Some quick numbers:
Air is 3% heavier than Nitrogen
Air is 43% heavier than Neon
Air is 724% heavier than Helium
Air is 1440% heavier than Hydrogen
 

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mtbgiovanny said:
I'd say that if you put hellium into a bike tire you may explode in any minute put hydrogen that may work.
It's what they put into racing cars with nos so they don't flaten in any time. ;)
???

The tires on most race cars are filled with *nitrogen* primarily because nitrogen doesn't expand as much as compressed air when it heats up. As compressed air heats up the pressure goes up and the size of the tire grows changing the handling of the car. Nitrogen will expand but it's more predictable and controllable.
 

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HJB said:
???

The tires on most race cars are filled with *nitrogen* primarily because nitrogen doesn't expand as much as compressed air when it heats up. As compressed air heats up the pressure goes up and the size of the tire grows changing the handling of the car. Nitrogen will expand but it's more predictable and controllable.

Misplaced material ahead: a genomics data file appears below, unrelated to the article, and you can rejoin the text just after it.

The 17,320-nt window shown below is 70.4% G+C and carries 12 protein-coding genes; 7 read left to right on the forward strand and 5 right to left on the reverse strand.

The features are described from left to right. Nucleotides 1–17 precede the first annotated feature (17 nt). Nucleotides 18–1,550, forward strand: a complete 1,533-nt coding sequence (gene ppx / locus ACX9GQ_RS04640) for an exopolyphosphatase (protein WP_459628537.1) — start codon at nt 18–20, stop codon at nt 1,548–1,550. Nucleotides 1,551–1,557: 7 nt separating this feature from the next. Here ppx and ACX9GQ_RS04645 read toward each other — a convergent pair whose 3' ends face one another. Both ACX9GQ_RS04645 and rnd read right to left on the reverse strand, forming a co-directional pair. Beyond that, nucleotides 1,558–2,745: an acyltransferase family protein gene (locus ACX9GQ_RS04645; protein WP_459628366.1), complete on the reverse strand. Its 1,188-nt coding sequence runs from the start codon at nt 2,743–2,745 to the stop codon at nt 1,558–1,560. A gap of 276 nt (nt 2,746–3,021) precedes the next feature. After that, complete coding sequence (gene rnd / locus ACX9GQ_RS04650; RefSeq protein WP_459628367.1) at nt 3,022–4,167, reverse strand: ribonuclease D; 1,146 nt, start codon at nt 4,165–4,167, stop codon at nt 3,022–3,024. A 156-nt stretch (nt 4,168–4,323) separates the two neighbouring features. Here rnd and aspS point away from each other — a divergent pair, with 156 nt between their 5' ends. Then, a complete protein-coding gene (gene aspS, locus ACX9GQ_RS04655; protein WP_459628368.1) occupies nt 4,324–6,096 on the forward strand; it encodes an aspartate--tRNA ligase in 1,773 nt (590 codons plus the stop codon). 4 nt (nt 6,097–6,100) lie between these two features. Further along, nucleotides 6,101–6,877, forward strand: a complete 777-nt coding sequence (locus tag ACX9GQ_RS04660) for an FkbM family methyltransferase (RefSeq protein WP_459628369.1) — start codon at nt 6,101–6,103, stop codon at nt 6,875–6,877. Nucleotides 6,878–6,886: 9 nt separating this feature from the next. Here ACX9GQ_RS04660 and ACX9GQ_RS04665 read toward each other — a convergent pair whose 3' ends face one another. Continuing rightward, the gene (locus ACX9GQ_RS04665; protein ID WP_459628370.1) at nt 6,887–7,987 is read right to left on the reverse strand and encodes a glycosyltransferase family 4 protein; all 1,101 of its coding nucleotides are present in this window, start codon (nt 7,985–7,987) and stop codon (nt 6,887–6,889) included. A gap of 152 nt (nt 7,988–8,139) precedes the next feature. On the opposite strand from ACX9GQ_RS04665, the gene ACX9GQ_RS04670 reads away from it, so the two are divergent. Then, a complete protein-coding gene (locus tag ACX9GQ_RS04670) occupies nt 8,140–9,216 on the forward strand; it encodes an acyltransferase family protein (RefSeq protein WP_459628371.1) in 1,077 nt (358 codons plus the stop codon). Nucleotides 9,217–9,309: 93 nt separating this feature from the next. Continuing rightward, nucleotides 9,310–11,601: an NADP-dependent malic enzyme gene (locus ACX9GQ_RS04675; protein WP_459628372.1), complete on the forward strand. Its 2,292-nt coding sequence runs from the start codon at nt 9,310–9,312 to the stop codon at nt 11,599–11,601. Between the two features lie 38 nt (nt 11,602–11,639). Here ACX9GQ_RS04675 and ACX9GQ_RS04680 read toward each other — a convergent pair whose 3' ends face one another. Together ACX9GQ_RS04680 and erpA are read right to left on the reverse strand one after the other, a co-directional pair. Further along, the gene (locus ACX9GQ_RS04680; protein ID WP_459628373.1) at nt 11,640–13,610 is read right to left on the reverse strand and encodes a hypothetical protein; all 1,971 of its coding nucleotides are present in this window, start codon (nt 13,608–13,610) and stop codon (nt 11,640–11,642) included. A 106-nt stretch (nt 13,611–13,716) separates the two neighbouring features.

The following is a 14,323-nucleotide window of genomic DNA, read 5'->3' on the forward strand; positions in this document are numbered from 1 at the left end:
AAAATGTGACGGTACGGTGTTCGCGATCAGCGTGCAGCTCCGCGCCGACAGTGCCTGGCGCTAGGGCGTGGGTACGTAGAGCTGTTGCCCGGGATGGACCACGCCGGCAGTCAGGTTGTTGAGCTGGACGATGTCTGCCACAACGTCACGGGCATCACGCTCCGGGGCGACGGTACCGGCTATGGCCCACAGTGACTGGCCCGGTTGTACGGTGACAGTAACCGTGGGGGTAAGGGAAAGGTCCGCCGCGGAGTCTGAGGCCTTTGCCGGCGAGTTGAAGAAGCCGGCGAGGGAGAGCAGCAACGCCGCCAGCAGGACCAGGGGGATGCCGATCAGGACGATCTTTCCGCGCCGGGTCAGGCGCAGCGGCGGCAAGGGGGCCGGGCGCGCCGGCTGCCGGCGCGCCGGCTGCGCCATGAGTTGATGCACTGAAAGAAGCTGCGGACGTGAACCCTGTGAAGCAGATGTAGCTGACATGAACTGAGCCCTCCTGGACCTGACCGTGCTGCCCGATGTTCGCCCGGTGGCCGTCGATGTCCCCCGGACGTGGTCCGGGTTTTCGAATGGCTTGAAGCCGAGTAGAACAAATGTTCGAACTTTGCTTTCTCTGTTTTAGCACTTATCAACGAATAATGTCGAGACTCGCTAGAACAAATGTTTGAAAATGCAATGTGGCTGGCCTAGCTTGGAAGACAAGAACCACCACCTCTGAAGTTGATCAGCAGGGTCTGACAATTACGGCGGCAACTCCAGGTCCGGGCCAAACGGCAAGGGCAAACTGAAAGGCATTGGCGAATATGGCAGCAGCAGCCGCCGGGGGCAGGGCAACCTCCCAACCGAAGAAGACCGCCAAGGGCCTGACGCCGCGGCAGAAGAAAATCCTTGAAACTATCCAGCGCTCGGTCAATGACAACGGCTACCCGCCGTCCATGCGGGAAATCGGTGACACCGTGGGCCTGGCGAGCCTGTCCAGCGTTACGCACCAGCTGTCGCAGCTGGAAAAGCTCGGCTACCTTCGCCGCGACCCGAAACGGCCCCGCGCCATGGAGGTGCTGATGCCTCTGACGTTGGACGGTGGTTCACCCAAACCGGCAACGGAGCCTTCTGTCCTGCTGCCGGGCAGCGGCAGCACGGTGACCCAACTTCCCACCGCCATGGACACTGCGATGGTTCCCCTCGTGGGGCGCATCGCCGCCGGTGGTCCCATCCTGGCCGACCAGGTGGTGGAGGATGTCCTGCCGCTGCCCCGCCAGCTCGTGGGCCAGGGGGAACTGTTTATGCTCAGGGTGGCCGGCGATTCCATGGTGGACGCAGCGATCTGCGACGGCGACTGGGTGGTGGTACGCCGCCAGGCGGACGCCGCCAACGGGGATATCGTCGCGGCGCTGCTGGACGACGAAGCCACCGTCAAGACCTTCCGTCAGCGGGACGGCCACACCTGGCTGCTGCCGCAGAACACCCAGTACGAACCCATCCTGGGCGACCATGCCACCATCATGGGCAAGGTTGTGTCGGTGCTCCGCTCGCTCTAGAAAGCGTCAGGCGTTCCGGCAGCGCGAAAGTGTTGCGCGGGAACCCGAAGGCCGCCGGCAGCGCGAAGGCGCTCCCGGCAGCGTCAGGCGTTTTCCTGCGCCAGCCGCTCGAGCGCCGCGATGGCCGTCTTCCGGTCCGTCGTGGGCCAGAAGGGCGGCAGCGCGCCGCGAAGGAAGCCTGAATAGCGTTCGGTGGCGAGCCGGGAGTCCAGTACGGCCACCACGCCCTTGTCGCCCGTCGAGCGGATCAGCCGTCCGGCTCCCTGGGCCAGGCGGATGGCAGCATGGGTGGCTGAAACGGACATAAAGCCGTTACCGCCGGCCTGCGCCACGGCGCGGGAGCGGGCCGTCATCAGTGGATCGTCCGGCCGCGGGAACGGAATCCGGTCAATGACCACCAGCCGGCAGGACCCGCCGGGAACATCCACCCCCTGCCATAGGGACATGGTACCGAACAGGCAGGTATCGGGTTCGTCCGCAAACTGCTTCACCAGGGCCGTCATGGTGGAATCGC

And how much %nitrogen is in the atmosphere?

All gases expand with heat. There are fewer impurities when running nitrogen only gas (moisture aka water vapor) in tires when compared to air sourced from the atmosphere that may contain moisture and oils if used from an air compressor.

Interesting idea to run hydrogen in the tires though.
 

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Kaba Klaus said:
The better way to reduce the weight of the bike is to deflate the tires. Bonus: no gas in the tires means less rotating mass and hence a faster acceleration!

That is the main reason DH champs run their tires with low pressure.
I think that you should open up your physics/chemistry 101 book again!
Deflating your tires and going fast has nothing to do with the "weight" of the air in your tires. This weight is so miniscule that you physically could not notice the difference in weight. The reason for airing down the tires is for traction and to help the suspension.